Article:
Home > Coraline(9)

Author: Neil Gaiman

“Where are they?” Coraline asked the cat. The cat made no reply, but Coraline could imagine its voice, dry as a dead fly on a windowsill in winter, saying Well, where do you think they are?

“They aren’t going to come back, are they?” said Coraline. “Not under their own steam.”

The cat blinked at her. Coraline took it as a yes.

“Right,” said Coraline. “Then I suppose there is only one thing left to do.”

She walked into her father’s study. She sat down at his desk. Then she picked up the telephone, and she opened the phone book and telephoned the local police station.

“Police,” said a gruff male voice.

“Hello,” she said. “My name is Coraline Jones.”

“You’re up a bit after your bedtime, aren’t you, young lady?” said the policeman.

“Possibly,” said Coraline, who was not going to be diverted, “but I am ringing to report a crime.”

“And what sort of crime would that be?”

“Kidnapping. Grown-up-napping really. My parents have been stolen away into a world on the other side of the mirror in our hall.”

“And do you know who stole them?” asked the police officer. Coraline could hear the smile in his voice, and she tried extra hard to sound like an adult might sound, to make him take her seriously.

“I think my other mother has them both in her clutches. She may want to keep them and sew their eyes with black buttons, or she may simply have them in order to lure me back into reach of her fingers. I’m not sure.”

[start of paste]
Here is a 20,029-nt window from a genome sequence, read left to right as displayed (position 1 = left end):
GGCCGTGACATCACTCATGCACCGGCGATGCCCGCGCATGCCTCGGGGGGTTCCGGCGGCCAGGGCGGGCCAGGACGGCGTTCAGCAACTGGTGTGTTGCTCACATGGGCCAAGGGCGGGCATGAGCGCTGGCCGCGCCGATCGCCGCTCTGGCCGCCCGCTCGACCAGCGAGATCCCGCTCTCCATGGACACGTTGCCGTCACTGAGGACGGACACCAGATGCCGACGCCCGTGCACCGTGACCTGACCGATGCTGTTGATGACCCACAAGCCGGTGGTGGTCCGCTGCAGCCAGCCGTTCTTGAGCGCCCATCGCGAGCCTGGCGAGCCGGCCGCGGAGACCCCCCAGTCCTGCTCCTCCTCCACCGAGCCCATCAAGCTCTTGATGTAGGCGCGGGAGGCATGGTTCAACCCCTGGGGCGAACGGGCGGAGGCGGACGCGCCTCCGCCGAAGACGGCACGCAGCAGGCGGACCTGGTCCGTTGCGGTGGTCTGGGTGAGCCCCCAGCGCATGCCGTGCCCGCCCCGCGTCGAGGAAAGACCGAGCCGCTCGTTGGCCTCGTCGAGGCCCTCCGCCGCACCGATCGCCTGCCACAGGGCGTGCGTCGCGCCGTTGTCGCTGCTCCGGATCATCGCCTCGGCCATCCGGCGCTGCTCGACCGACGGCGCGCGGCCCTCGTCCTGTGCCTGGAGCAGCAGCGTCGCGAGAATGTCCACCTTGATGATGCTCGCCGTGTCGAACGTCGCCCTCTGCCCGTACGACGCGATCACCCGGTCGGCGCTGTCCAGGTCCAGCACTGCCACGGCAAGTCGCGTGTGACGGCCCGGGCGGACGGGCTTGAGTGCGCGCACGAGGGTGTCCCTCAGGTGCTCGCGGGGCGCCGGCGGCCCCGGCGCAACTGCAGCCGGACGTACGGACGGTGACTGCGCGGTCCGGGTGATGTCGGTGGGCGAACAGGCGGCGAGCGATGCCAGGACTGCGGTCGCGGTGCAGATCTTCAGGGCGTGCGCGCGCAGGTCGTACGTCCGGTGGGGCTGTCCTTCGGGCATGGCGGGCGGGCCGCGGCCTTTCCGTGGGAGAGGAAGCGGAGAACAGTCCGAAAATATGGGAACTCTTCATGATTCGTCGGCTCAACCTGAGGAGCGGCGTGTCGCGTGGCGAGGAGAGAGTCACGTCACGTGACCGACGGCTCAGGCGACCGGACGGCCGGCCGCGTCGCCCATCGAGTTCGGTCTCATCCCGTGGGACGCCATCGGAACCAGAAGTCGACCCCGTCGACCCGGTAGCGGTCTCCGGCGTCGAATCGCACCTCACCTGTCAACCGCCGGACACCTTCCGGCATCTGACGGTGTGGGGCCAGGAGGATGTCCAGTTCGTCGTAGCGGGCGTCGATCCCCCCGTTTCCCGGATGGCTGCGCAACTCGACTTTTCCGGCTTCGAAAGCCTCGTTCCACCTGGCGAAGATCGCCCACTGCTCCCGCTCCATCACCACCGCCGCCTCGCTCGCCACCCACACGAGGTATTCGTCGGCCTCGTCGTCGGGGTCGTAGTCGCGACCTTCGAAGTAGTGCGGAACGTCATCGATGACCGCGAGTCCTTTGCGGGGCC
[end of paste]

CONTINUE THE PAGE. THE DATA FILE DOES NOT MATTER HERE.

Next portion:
“Ah. The nefarious clutches of her fiendish fingers, is it?” he said. “Mm. You know what I suggest, Miss Jones?”

“No,” said Coraline. “What?”

“You ask your mother to make you a big old mug of hot chocolate, and then give you a great big old hug. There’s nothing like hot chocolate and a hug for making the nightmares go away. And if she starts to tell you off for waking her up at this time of night, why you tell her that that’s what the policeman said.” He had a deep, reassuring voice.

Coraline was not reassured.

“When I see her,” said Coraline, “I shall tell her that.” And she put down the telephone.

The black cat, who had sat on the floor, grooming his fur, through this entire conversation now stood up and led the way into the hall.

Coraline went back into her bedroom and put on her blue dressing gown and her slippers. She looked under the sink for a flashlight, and found one, but the batteries had long since run down, and it barely glowed with the faintest straw-colored light. She put it down again and found a box of in-case-of-emergency white wax candles, and thrust one into a candlestick. She put an apple into each pocket. She picked up the ring of keys and took the old black key off the ring.

She walked into the drawing room and looked at the door. She had the feeling that the door was looking at her, which she knew was silly, and knew on a deeper level was somehow true.

She went back into her bedroom, and rummaged in the pocket of her jeans. She found the stone with the hole in it, and put it into her dressing-gown pocket.

She lit the candlewick with a match and watched it sputter and light, then she picked up the black key. It was cold in her hand. She put it into the keyhole in the door, but did not turn the key.